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Tax Forms Are Here

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11.02.02

At last, following late year legislative changes, tax forms have been printed and delivered.  Patrons who need paper copies of forms may find them at TCPL.

Beginning in the 1970s as a cost cutting measure, the IRS implemented its BPOL (banks, post offices and libraries) program to distribute tax forms and instructions through other outlets.  Over the years, banks and post offices withdrew from the program, leaving public libraries as the only source of printed forms in local communities.  The IRS has now discontinued mailing printed forms and instructions to taxpayers.  Today, these forms may be accessed online, but for those who don't have Internet access, libraries are the only source. 

State tax forms, however,  are not provided to libraries.  To encourage online filing, these are only available online.

Please note:  TCPL is happy to provide federal forms, but staff are unable to advise about which form to use and are not able to answer any other tax questions.  For further resources on state and federal taxes, visit our website and click on the top line: "2010 Tax Information Available".

 

Happy Chinese New Year

Tomorrow is the day Chinese welcome the New Year.  Based on the lunar calendar, the date of the Chinese New Year varies between January 21 and February 21, falling on the evening of the second New Moon following the winter solstice.  This is the Year of the Rabbit. 

Among appealing books about this holiday is Young Chen's A Gift, in which Amy receives a gift for the Chinese New Year from her aunt and uncles who live far away in China.  Young readers and their parents will enjoy trying Chinese New Year treats in Fun with Chinese Cooking by Frances Lee.  Adults could try Gather: memorable menus for entertaining throughout the seasons by Georganne Brennan.  Families will enjoy listening to The Year of the Dog by Grace Lin.  Frustrated at her seeming lack of talent for anything, a young Taiwanese American girl sets out to apply the lessons of the Chinese Year of the Dog, those of making best friends and finding oneself, to her own life.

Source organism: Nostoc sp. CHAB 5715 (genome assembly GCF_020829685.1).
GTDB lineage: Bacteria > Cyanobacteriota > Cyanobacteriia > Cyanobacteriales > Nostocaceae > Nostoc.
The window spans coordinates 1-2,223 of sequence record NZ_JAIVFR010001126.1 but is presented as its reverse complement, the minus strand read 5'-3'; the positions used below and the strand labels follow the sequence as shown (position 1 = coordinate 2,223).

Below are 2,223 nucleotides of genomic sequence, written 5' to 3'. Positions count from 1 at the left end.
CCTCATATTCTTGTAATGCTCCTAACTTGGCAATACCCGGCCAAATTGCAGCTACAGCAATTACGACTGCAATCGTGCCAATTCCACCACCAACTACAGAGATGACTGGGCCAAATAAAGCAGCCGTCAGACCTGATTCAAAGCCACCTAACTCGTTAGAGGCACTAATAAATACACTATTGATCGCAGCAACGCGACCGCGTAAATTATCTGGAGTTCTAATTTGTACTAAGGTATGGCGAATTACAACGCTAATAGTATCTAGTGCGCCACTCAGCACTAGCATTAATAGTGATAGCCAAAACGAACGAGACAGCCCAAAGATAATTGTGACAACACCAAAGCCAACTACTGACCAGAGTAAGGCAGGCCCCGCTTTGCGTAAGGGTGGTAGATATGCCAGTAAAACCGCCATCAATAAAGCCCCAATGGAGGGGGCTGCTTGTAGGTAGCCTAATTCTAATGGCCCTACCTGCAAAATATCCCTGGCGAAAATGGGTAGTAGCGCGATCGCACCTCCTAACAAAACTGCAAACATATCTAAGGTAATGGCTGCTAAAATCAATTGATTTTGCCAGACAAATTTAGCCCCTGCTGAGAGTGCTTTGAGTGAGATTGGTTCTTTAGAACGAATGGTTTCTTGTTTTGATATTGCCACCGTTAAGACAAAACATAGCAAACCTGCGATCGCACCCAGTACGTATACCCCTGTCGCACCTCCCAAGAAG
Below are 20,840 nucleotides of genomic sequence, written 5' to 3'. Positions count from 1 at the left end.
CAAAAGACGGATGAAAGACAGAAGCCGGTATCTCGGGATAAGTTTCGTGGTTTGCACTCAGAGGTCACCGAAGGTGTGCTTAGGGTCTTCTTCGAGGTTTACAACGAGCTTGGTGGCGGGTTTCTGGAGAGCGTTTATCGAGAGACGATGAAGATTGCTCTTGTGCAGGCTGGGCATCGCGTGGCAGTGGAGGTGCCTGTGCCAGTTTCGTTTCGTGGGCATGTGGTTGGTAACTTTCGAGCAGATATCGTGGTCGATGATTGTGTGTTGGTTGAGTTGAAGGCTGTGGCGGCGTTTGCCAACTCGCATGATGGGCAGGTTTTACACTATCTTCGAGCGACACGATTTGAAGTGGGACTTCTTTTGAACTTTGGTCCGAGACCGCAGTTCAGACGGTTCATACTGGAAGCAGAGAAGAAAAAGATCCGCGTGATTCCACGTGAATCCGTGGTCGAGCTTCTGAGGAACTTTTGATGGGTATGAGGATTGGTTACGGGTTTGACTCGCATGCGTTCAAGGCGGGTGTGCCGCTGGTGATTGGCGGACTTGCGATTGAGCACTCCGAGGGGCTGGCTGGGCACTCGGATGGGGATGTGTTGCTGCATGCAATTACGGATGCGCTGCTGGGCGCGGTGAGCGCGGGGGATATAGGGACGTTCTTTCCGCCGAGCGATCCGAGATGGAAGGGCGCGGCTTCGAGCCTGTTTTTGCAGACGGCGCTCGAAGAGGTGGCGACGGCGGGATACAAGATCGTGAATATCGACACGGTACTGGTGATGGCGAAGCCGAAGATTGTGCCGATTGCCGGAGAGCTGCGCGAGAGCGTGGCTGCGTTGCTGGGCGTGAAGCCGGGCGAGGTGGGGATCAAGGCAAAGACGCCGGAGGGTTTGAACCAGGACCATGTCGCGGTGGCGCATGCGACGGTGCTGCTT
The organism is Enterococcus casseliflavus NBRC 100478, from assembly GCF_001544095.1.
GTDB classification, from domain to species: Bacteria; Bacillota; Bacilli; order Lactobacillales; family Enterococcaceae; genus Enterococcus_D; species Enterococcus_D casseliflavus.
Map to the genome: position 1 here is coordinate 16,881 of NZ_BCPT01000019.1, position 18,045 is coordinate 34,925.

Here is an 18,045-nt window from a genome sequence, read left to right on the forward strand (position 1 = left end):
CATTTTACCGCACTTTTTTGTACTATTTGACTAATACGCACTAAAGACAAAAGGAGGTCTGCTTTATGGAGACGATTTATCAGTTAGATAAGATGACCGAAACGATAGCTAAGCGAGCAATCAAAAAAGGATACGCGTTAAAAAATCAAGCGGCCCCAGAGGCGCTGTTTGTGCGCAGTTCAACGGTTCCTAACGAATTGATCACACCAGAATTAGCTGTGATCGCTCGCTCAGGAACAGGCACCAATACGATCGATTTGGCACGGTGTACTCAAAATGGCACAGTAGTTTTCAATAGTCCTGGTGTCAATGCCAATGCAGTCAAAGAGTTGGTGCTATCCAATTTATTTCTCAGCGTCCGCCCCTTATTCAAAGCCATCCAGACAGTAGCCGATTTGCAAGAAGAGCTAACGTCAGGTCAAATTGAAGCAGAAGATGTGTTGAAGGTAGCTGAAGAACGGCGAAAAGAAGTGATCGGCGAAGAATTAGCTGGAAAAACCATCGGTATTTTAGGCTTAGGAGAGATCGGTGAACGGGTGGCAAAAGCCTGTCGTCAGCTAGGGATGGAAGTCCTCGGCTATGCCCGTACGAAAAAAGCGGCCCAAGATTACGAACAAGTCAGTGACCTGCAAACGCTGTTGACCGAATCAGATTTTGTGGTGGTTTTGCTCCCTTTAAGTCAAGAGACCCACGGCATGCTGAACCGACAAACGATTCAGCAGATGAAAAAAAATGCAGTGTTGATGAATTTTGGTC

For a sense of life in China today, listen to Peter Hessler's River Town, available in the library's downloadable audio collection.

 

Wear Red Day Friday

Did you know that heart disease is the No. 1 killer of women?  February is American Heart Month, and Friday, February 4, is National Wear Red Day.  Each year cardiovascular diseases claim the lives of nearly 500,000 women.  Wear red tomorrow for all the women you know who have been affected by cardiovascular disease. 

And read up on heart health using TCPL's Consumer Health Collection.  We recommend Take It To Heart: the real deal about women and heart disease by Pamela Serure, Prevent and Reverse Heart Disease: the revolutionary, scientifically proven, nutrition-based cure by Caldwell B. Esselstyn, and Living with Coronary Heart Disease: a guide for patients and families by Jerome E. Granato.  Visit the American Heart Association's website (www.americanheart.org) to learn Life's Simple 7 steps to protecting your heart health.

For more information or reading suggestions, visit www.tcplweb.org or call 988-2541.

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